Effects of Sry1 and Sry2 on promoter activity are similar to Sry3, but of smaller magnitude (Figure 2). Sry1 is intermediate and Sry2 consistently shows the smallest effect. Compared to the control plasmid, Agt (−1430/+22) promoter activity was increased by Sry1 (p<.001), Sry2 (p<.001) and Sry3 effector plasmids (p<.001) (Figure 2A). Compared to the control plasmid renin (−1050/−1) promoter activity was increased by Sry1 (p<.05) and Sry3 (p<.05) plasmids but not by Sry2 (Figure 2B). Activity of the ACE (−1677/+21) promoter was significantly increased by Sry1 (p<.001) and Sry3 (p<.001) and to a lesser extent by Sry2 (p<.001) (Figure 2C). All Sry effector plasmids significantly decreased activity of the ACE2 promoter (−1091/+83) (Sry1, p<.01; Sry2, p<.05; Sry3, p<.001) (Figure 2D).

Figure 2
Differential effects of Sry1, Sry2 and Sry3 on promoter activity of [A] angiotensinogen, Agt (−1430/+22) (n=4), [B] renin, Ren (−1050/−1) (n=4), [C] ACE, ACE (−1677/+21) (n=4) and [D] ACE2, ACE2 (−1091/+83) (n=3). ...

On each promoter, Sry3 elicited the largest change in promoter activity, followed by Sry1, with Sry2 producing the smallest effect. These results showed that promoter activity of Agt, renin and ACE was increased by all Sry expression constructs while ACE2 promoter activity was decreased by all Sry constructs. In addition, there were statistically significant differences among the effects of Sry1, Sry2 and Sry3 on promoter activity, except for the ACE2 promoter.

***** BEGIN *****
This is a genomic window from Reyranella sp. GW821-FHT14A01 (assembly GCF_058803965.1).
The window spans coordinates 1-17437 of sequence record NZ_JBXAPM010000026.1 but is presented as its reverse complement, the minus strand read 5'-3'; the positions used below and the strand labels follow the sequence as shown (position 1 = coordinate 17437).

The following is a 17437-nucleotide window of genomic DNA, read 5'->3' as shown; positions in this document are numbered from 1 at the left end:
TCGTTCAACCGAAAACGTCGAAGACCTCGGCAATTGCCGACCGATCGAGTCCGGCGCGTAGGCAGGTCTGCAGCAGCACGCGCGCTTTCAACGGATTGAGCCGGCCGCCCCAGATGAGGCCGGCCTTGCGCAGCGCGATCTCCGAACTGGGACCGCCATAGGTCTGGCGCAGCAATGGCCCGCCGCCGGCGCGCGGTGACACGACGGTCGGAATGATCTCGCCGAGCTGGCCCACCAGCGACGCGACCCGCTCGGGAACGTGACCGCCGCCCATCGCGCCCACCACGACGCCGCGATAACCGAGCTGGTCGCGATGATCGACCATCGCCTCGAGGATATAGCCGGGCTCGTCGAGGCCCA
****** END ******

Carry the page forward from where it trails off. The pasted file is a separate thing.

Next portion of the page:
Discussion

The main products of the renin-angiotensin system are Ang II and Ang-(1-7). In blood vessels the two peptides have opposing actions: Ang II causes vasoconstriction and Ang-(1-7) causes relaxation of blood vessels [15]. Ang peptides have multiple effects on other organs and systems as well, particularly in the kidney, as reviewed recently by Santos et al [16], Ingelfinger [17], and Raizada and Ferreira [18]. The relative balance of these two Ang peptides can tilt in favor of increased BP with more Ang II and decreased BP with relatively more Ang-(1-7). Any regulator of RAS genes has the potential to alter the balance of Ang II to Ang-(1-7) produced, which could ultimately alter BP.